Westpac chief executive Peter King says the abundance of scams, misinformation and unqualified financial advice online drives him “nuts”.
“One of the things that I hate … is customers who have lost money in an investment scam,” King told The Australian Financial Review Banking Summit on Tuesday. “They’re doing their own financial planning through Google, Facebook and Twitter, and they’re getting access to fake investment prospectuses.”
Westpac chief executive Peter King should brush up on Kenneth Hayne’s final report. David Rowe
He’s not alone. Regulators (and households) around the world are scrambling to police and keep pace with the harms of social media, including investment scams and spruiking.
But King is not some average Joe grumbling at the local P&F meeting about the ills of the internet. He is the boss of Australia’s oldest bank – one that was first to abandon the important but troubled business of financial advice, triggering the broader wealth management exit of the major banks.
In their haste to retreat from the sector after the Hayne royal commission, and avoid the beefed up regulatory compliance regime that followed it, the banks gave little thought to the problems that would create.
For decades, the major banks – along with AMP – dominated the financial planning landscape, employing or authorising the vast majority of licensed advisers. The remaining 16,000 providers – most of them independent or privately owned – are insufficient in number to meet the advice needs of the millions of Baby Boomers set to retire in coming years.
And the mountains of red tape the remaining advisers must comply with – thanks largely, it must be said, to the misdeeds of the bank-owned advice providers – have made their services too expensive for most families to afford even if they wanted to.
Given the royal commission found the banks had mismanaged those businesses, charging dead people for services they obviously did not receive and incentivising the sale of in-house products, many welcomed their retreat, especially the influential and noisy consumer groups.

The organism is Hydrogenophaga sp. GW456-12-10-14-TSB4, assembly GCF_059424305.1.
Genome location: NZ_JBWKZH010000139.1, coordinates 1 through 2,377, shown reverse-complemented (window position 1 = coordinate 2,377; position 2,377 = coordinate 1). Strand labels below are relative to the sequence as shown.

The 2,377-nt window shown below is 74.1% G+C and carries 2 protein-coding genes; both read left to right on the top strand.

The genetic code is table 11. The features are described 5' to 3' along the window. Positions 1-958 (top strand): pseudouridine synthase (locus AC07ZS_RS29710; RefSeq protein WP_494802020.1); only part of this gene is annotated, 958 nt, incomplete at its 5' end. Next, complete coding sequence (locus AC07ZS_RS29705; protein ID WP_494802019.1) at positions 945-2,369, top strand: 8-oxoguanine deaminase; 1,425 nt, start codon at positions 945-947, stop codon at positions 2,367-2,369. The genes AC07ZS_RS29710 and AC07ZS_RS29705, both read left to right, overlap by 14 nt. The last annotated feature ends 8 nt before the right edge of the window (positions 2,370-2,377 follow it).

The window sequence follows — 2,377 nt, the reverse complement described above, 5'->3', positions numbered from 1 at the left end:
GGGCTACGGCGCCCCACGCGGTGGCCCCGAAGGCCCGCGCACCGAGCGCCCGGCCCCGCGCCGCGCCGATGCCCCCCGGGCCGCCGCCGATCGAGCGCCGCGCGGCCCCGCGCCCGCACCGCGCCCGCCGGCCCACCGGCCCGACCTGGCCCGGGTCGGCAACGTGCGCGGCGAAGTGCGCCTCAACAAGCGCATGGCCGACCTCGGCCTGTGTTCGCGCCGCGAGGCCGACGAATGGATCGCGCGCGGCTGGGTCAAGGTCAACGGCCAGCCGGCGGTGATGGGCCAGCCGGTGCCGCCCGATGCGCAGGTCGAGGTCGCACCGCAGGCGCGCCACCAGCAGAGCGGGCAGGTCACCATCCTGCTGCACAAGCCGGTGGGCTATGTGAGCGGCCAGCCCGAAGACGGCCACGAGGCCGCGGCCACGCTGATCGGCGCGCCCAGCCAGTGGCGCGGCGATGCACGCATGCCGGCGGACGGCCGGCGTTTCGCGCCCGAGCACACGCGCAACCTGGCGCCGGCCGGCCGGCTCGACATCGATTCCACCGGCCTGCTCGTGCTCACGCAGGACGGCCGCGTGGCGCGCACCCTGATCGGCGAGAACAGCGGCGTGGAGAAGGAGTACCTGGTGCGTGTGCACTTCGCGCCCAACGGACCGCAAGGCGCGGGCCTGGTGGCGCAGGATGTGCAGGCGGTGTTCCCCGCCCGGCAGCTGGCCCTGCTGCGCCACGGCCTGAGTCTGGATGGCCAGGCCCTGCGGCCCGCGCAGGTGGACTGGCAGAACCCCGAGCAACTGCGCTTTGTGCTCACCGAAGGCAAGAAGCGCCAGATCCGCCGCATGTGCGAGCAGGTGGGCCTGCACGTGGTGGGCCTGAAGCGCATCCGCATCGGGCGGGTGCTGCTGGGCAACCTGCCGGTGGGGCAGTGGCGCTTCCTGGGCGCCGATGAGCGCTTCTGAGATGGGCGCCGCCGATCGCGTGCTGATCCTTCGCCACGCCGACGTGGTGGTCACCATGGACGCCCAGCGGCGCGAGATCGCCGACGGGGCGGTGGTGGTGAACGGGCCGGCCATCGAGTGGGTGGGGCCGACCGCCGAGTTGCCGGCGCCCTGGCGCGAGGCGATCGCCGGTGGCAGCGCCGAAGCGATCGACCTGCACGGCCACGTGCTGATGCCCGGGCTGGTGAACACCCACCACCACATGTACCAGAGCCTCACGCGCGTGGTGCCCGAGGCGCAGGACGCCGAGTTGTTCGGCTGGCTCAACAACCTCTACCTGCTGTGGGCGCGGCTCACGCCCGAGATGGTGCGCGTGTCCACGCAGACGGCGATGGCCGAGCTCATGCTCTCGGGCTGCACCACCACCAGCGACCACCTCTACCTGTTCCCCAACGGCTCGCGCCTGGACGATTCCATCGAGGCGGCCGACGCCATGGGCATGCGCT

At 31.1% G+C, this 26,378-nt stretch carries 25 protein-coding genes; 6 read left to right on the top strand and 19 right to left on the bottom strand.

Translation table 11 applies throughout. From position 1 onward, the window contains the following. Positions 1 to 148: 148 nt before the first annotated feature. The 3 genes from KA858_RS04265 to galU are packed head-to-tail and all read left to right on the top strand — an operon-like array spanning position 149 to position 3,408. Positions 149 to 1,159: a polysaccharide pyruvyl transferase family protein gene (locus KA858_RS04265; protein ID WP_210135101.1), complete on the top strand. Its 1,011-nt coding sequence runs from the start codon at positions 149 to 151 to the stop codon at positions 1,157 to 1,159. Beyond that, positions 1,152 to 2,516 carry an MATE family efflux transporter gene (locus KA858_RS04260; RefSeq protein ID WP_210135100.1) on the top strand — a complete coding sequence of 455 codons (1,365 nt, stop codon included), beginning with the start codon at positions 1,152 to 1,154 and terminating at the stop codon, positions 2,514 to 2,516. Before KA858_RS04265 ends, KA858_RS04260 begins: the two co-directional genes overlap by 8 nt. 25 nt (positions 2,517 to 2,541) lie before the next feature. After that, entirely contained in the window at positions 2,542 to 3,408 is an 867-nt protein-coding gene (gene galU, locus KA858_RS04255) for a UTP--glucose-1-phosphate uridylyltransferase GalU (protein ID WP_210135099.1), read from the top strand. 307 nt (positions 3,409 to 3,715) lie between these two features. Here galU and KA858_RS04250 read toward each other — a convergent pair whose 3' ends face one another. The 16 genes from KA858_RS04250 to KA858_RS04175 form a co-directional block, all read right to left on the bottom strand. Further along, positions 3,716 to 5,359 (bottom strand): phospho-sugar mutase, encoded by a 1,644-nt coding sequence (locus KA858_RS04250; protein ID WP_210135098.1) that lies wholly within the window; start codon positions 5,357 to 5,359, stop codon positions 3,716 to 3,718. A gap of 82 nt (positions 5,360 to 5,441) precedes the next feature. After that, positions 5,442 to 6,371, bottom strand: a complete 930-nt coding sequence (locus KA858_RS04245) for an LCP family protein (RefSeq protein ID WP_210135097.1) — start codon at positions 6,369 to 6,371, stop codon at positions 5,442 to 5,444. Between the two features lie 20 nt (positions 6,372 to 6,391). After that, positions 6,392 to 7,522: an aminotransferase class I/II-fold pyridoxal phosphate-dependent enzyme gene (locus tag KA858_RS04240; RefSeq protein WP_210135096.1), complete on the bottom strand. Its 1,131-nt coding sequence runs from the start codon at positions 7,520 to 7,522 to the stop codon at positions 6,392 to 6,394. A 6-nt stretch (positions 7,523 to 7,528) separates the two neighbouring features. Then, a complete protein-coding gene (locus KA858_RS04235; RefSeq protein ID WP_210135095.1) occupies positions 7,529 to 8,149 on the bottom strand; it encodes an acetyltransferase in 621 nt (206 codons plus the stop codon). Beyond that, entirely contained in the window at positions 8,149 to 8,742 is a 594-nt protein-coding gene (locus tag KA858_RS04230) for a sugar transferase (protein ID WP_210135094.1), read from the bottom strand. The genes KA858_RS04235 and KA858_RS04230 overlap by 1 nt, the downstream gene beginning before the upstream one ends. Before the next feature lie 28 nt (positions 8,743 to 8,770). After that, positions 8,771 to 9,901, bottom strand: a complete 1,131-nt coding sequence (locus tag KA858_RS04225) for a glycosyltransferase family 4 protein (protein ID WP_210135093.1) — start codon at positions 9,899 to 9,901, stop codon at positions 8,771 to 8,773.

But it has also opened a financial advice and information gap that increasingly sophisticated criminals and popular influencers have stepped into, exposing consumers to new (and perhaps) greater risks.
For all the flaws of the vertically integrated financial advice model, which prioritised profit over people, the banks have at least compensated customers to the tune of a collective $4.7 billion. Good luck extracting that from faceless and likely offshore scammers!
That is why the Quality of Advice Review, chaired by Allens lawyer Michelle Levy, has concluded that banks must be part of the solution. Her recommendation is that government should reduce the regulatory burden so that bank employees can provide simple forms of advice and information to consumers (including exempting them from the duty to act in clients’ best interests).
The proposal is rightfully controversial, given the past. Choice and fellow consumer groups have vehemently opposed it as a “recipe for another royal commission”.
But the status quo is not sustainable. The nation urgently and palpably needs financial advice, and the dearth of options and models for different demographics across the wealth spectrum is adversely affecting our levels of prosperity and happiness.
It makes sense that banks (along with superannuation funds) play some role, since that is who most consumers will turn to.
At the moment, it is not clear what kind of advice they have the will or ability to provide (if any). Some refer customers to third-party advisers, but the arrangements are opaque. Some provide very limited advice that closely hugs the script written by their lawyers. Even worse, some simply put the customer in front of a “credit adviser” (that is, mortgage broker), meaning they walk in asking for help and walk out with more debt.
Levy is right to asset that the largest financial institutions have a moral responsibility to help address this public policy problem.
But King and his peers should brush up on Hayne’s final report before they think about returning – or moan about the new threats they have helped emerge from the shadows.
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